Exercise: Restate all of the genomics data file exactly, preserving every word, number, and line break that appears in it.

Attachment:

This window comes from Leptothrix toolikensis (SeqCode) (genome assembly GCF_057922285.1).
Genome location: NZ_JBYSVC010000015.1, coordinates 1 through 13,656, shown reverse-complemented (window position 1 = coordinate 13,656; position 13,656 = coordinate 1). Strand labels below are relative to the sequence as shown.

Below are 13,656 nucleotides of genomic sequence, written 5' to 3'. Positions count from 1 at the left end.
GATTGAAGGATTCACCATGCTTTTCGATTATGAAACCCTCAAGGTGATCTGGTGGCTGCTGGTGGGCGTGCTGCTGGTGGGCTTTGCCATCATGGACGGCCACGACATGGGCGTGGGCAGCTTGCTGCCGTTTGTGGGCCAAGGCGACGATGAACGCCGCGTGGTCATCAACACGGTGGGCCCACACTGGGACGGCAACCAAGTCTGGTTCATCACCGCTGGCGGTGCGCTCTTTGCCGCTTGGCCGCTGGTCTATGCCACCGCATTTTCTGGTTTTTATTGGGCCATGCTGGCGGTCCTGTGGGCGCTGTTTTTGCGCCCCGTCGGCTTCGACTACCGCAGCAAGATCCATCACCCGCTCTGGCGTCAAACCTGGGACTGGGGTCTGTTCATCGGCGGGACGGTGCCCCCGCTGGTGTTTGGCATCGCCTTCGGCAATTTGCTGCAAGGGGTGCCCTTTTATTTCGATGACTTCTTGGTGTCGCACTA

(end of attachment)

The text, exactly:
This window comes from Leptothrix toolikensis (SeqCode) (genome assembly GCF_057922285.1).
Genome location: NZ_JBYSVC010000015.1, coordinates 1 through 13,656, shown reverse-complemented (window position 1 = coordinate 13,656; position 13,656 = coordinate 1). Strand labels below are relative to the sequence as shown.

Below are 13,656 nucleotides of genomic sequence, written 5' to 3'. Positions count from 1 at the left end.
GATTGAAGGATTCACCATGCTTTTCGATTATGAAACCCTCAAGGTGATCTGGTGGCTGCTGGTGGGCGTGCTGCTGGTGGGCTTTGCCATCATGGACGGCCACGACATGGGCGTGGGCAGCTTGCTGCCGTTTGTGGGCCAAGGCGACGATGAACGCCGCGTGGTCATCAACACGGTGGGCCCACACTGGGACGGCAACCAAGTCTGGTTCATCACCGCTGGCGGTGCGCTCTTTGCCGCTTGGCCGCTGGTCTATGCCACCGCATTTTCTGGTTTTTATTGGGCCATGCTGGCGGTCCTGTGGGCGCTGTTTTTGCGCCCCGTCGGCTTCGACTACCGCAGCAAGATCCATCACCCGCTCTGGCGTCAAACCTGGGACTGGGGTCTGTTCATCGGCGGGACGGTGCCCCCGCTGGTGTTTGGCATCGCCTTCGGCAATTTGCTGCAAGGGGTGCCCTTTTATTTCGATGACTTCTTGGTGTCGCACTA